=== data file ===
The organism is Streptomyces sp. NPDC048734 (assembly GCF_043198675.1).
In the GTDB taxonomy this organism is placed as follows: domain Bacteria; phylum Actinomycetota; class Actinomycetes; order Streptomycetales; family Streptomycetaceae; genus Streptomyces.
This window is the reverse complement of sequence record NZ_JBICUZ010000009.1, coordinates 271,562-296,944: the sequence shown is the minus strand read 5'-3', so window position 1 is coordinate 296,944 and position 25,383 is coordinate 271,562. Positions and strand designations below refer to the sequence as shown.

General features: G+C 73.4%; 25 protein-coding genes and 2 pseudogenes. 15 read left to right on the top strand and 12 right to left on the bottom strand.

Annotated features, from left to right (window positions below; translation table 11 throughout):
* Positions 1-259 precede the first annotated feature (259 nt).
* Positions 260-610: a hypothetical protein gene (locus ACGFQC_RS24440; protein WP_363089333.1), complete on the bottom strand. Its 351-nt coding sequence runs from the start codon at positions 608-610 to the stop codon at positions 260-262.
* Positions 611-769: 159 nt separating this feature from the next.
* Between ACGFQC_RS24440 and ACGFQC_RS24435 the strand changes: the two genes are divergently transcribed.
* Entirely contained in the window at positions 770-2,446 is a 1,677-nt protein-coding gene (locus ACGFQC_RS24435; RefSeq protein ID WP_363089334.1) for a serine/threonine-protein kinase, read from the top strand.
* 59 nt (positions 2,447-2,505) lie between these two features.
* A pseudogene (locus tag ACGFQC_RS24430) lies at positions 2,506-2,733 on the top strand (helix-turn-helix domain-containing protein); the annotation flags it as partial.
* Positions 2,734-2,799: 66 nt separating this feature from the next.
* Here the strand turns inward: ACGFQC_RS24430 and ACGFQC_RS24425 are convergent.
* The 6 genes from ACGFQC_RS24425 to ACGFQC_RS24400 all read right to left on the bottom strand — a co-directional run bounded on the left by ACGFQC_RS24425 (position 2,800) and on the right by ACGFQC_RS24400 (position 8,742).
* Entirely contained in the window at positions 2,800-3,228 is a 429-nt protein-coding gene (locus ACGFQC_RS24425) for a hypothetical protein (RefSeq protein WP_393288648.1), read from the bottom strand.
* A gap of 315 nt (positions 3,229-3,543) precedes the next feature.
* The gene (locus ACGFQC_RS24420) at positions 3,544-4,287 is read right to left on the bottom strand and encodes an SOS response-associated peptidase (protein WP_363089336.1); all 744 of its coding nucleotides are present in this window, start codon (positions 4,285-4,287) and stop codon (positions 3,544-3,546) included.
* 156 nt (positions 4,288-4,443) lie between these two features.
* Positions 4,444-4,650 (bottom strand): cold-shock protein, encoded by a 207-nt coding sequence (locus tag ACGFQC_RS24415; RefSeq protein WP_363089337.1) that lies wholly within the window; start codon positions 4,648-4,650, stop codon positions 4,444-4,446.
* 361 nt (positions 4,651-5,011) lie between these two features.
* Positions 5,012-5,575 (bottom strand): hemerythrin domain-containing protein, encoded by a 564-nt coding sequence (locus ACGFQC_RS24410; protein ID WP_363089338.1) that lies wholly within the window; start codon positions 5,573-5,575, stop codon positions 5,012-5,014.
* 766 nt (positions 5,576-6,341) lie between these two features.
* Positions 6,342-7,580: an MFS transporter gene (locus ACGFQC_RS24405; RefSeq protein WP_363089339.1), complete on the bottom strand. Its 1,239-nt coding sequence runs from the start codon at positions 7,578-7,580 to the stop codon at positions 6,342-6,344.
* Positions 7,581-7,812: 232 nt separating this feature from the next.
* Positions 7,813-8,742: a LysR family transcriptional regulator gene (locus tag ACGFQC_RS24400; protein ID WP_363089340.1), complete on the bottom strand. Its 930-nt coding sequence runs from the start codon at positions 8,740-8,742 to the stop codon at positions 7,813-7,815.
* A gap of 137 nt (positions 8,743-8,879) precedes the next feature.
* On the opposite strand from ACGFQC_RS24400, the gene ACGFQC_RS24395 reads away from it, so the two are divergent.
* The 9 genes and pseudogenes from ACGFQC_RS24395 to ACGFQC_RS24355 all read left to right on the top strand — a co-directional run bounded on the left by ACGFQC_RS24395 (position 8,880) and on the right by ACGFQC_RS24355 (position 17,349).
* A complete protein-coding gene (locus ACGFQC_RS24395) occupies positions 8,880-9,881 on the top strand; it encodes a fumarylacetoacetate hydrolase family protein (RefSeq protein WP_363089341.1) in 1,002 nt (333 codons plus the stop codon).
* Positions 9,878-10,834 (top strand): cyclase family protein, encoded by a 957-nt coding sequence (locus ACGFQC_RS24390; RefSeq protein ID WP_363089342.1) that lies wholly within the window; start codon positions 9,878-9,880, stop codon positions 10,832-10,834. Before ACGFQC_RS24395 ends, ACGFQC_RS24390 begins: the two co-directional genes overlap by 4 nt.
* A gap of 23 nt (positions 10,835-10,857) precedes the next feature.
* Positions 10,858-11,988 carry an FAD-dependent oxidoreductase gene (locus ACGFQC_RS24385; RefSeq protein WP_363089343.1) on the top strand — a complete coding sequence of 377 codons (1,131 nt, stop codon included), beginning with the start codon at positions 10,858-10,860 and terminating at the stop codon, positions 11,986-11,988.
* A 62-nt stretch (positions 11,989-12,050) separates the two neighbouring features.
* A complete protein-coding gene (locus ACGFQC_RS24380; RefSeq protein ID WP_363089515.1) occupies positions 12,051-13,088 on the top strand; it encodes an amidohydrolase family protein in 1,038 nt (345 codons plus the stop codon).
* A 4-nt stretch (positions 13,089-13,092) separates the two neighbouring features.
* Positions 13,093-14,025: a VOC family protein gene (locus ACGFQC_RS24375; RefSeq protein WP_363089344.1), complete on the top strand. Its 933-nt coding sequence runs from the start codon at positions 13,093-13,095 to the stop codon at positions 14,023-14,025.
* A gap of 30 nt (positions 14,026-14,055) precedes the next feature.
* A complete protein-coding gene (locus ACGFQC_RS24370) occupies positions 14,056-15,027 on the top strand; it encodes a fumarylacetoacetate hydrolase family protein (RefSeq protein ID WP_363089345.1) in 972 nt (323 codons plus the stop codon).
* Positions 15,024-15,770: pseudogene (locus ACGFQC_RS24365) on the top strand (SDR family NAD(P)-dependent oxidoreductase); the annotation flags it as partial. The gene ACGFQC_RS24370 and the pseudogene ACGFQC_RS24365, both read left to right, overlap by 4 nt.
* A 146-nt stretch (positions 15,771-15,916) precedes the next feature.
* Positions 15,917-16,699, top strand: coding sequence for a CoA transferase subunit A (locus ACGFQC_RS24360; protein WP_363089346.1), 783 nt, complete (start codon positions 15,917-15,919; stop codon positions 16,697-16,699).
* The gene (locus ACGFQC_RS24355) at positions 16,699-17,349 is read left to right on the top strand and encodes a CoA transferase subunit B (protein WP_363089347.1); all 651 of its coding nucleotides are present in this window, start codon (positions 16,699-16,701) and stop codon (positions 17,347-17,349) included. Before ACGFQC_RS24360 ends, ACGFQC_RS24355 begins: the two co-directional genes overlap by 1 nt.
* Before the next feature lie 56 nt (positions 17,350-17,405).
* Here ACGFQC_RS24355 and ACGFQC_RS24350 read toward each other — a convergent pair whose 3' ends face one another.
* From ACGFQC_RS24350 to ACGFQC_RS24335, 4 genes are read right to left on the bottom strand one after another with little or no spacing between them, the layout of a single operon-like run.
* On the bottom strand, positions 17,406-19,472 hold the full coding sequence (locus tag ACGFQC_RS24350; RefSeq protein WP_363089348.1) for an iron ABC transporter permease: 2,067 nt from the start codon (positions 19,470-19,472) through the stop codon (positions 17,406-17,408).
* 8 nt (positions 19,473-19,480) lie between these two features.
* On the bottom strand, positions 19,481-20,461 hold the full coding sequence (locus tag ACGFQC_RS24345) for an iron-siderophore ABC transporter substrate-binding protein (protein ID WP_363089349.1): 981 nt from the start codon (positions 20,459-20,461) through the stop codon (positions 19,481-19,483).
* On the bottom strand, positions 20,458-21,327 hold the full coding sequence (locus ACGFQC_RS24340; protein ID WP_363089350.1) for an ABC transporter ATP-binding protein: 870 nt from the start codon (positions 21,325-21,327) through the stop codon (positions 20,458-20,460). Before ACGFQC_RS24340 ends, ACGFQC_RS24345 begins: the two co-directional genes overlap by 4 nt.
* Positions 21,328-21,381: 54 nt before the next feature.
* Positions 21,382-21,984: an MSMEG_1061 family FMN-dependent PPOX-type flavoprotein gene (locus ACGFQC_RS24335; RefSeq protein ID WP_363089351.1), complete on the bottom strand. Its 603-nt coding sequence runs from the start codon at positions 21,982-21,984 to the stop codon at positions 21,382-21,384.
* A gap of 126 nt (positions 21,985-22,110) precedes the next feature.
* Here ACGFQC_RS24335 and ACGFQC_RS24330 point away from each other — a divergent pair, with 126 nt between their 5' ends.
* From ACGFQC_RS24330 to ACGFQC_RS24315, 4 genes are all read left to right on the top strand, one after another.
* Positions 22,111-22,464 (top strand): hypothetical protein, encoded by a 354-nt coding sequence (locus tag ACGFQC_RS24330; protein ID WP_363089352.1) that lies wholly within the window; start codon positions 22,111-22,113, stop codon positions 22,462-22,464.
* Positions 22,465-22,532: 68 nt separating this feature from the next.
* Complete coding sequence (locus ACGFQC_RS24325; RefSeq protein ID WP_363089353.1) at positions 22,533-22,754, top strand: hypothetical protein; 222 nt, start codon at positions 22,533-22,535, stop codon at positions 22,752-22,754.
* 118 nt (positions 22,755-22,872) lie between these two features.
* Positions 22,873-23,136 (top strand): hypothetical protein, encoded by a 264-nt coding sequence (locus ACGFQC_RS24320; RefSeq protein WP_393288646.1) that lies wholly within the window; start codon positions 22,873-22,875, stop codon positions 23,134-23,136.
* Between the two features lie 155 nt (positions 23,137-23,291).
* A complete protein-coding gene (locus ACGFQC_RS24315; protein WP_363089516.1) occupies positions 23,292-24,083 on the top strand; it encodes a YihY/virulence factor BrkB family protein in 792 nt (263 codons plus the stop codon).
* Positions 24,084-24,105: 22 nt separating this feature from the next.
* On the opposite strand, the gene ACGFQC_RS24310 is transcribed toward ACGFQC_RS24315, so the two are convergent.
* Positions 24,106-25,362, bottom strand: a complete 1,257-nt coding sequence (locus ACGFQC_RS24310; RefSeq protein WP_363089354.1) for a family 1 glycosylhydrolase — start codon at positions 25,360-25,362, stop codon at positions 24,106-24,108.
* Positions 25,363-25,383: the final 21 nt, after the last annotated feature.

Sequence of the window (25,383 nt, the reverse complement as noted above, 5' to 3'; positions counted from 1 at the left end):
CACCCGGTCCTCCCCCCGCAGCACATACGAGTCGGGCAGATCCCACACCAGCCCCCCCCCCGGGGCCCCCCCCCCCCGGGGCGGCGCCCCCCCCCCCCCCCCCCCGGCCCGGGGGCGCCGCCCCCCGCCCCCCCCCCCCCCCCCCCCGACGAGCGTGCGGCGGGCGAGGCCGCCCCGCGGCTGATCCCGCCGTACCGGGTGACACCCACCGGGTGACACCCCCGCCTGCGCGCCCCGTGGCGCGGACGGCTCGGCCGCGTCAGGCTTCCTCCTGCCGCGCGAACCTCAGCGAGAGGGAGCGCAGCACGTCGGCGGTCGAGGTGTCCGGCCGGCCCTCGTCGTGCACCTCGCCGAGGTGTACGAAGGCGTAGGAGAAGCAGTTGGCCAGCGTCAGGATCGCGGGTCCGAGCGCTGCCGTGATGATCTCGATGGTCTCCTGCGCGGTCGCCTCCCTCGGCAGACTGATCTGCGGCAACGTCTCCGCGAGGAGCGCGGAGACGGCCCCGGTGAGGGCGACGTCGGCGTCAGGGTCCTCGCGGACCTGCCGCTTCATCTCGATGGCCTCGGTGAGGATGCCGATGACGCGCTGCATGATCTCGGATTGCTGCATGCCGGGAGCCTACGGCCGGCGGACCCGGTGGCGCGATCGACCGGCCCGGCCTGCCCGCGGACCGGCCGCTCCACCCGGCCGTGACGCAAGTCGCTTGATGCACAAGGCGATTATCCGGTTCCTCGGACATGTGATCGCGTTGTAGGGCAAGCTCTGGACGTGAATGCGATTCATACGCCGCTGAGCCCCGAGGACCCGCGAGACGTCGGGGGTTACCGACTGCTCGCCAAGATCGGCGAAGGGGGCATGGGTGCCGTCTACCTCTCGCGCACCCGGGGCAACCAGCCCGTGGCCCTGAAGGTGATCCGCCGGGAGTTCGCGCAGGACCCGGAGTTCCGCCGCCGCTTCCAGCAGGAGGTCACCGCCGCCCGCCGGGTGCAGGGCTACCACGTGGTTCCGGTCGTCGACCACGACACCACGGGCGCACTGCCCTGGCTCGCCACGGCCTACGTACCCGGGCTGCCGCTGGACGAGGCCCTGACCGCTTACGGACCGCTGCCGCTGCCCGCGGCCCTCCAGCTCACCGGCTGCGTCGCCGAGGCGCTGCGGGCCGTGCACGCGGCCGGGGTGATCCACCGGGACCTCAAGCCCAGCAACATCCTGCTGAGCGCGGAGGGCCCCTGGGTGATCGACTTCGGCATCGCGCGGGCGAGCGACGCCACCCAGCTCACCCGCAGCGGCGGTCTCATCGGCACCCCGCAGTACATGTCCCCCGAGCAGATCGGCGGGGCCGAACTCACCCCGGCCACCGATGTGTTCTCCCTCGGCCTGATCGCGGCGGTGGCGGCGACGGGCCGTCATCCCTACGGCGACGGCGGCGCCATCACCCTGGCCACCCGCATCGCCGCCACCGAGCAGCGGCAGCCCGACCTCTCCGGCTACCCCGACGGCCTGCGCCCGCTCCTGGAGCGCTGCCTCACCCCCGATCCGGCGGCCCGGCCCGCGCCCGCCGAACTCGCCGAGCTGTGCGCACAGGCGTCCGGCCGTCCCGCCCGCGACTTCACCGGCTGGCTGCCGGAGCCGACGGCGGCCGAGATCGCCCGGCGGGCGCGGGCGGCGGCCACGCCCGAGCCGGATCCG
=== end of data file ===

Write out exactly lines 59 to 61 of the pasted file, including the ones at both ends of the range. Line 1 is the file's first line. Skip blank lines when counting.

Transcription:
* 118 nt (positions 22,755-22,872) lie between these two features.
* Positions 22,873-23,136 (top strand): hypothetical protein, encoded by a 264-nt coding sequence (locus ACGFQC_RS24320; RefSeq protein WP_393288646.1) that lies wholly within the window; start codon positions 22,873-22,875, stop codon positions 23,134-23,136.
* Between the two features lie 155 nt (positions 23,137-23,291).